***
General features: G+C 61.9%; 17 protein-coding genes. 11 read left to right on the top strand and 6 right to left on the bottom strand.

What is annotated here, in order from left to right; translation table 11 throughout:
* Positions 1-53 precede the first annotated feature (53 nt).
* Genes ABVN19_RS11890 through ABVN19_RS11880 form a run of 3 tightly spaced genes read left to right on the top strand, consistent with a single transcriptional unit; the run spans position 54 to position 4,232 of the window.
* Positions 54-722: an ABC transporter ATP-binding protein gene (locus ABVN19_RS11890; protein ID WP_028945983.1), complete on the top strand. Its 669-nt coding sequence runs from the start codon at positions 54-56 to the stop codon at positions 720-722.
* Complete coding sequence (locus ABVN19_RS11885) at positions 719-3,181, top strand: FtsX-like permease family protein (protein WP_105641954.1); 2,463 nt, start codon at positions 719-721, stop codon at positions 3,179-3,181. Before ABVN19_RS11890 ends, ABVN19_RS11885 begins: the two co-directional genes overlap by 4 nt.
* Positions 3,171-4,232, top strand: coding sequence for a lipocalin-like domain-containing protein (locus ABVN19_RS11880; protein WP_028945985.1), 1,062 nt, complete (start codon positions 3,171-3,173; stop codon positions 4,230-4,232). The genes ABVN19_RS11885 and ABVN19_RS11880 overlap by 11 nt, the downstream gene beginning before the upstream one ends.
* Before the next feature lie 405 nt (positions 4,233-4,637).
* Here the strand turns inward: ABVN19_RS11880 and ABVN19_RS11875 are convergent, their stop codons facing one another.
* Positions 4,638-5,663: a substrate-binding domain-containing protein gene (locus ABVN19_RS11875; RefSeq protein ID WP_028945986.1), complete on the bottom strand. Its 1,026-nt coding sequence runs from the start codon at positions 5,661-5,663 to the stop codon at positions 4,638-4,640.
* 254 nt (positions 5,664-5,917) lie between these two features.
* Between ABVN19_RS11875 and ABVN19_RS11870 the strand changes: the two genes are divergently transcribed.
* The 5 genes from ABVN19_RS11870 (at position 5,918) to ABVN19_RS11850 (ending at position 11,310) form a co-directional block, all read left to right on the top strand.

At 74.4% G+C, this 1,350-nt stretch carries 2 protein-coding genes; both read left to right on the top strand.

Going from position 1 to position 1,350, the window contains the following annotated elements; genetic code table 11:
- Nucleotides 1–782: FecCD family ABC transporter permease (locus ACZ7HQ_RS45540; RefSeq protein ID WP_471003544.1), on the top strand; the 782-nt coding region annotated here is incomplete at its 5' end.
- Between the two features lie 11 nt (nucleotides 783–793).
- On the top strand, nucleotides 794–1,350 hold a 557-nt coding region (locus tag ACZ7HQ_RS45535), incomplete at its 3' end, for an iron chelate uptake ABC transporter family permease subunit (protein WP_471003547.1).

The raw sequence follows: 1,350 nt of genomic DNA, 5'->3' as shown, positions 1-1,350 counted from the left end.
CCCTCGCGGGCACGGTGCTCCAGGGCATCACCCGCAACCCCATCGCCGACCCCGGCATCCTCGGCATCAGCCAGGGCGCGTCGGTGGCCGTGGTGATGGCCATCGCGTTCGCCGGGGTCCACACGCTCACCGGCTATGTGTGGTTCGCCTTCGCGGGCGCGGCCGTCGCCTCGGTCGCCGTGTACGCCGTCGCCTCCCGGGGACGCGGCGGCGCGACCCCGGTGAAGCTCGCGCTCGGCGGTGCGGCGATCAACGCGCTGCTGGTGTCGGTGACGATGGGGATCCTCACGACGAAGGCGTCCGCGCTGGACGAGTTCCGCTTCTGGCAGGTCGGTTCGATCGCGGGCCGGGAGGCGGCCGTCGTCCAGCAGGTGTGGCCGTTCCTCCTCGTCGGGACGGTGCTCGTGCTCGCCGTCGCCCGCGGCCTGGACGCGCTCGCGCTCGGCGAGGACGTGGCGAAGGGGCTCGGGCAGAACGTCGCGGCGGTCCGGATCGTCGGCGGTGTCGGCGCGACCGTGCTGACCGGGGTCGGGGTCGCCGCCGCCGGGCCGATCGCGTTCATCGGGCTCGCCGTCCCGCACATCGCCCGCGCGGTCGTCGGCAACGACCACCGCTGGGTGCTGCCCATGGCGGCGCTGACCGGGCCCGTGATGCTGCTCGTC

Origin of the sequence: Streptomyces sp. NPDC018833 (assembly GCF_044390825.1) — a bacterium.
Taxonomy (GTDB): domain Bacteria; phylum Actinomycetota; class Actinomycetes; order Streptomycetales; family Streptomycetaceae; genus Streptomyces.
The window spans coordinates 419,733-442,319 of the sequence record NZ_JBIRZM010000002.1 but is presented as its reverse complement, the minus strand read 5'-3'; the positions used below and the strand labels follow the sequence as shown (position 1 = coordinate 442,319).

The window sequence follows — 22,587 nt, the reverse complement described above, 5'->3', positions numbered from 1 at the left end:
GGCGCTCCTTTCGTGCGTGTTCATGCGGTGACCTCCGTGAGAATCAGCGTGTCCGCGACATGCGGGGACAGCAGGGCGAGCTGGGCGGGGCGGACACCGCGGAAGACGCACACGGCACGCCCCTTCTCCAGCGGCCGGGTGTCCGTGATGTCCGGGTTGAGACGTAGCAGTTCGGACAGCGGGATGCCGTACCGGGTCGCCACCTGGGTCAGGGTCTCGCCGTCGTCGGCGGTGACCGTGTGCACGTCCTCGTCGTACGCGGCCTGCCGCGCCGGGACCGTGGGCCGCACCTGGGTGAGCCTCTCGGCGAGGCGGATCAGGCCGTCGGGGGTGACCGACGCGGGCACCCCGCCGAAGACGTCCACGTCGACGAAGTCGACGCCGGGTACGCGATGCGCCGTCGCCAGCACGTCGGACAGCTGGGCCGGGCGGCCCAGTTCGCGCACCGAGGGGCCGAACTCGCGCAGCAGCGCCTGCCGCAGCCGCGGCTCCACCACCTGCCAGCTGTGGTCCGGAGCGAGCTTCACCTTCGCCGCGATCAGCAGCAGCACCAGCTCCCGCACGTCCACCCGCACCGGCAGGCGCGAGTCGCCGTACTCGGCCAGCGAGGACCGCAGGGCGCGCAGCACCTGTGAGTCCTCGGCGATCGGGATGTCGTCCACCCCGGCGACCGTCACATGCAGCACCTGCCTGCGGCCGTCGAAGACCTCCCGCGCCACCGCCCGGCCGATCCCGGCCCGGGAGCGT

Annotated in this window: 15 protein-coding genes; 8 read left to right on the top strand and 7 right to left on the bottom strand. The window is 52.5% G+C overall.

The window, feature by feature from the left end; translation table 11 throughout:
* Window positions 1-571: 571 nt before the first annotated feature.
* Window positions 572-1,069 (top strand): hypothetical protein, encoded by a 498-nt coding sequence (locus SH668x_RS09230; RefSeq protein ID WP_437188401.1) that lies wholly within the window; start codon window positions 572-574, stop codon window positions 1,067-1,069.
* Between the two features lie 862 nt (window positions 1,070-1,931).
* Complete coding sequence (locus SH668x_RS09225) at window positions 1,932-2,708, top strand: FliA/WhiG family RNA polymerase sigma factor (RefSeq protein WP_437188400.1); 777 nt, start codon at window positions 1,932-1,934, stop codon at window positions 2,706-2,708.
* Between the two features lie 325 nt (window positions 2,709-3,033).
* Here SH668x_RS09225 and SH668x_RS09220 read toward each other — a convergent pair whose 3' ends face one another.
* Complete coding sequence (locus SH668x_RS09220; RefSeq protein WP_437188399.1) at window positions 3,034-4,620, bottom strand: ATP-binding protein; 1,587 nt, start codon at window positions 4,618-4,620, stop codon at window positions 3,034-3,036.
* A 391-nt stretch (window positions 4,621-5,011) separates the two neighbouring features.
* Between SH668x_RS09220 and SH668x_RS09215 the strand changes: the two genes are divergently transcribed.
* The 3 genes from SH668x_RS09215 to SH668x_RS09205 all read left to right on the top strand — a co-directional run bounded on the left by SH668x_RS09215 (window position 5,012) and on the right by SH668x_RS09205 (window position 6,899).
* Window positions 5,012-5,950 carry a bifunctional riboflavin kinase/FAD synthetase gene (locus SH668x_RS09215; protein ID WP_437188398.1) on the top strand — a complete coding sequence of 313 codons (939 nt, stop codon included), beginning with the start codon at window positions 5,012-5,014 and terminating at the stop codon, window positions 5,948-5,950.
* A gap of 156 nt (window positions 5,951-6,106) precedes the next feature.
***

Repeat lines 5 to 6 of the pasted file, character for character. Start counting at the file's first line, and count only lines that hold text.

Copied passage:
* Positions 54-722: an ABC transporter ATP-binding protein gene (locus ABVN19_RS11890; protein ID WP_028945983.1), complete on the top strand. Its 669-nt coding sequence runs from the start codon at positions 54-56 to the stop codon at positions 720-722.
* Complete coding sequence (locus ABVN19_RS11885) at positions 719-3,181, top strand: FtsX-like permease family protein (protein WP_105641954.1); 2,463 nt, start codon at positions 719-721, stop codon at positions 3,179-3,181. Before ABVN19_RS11890 ends, ABVN19_RS11885 begins: the two co-directional genes overlap by 4 nt.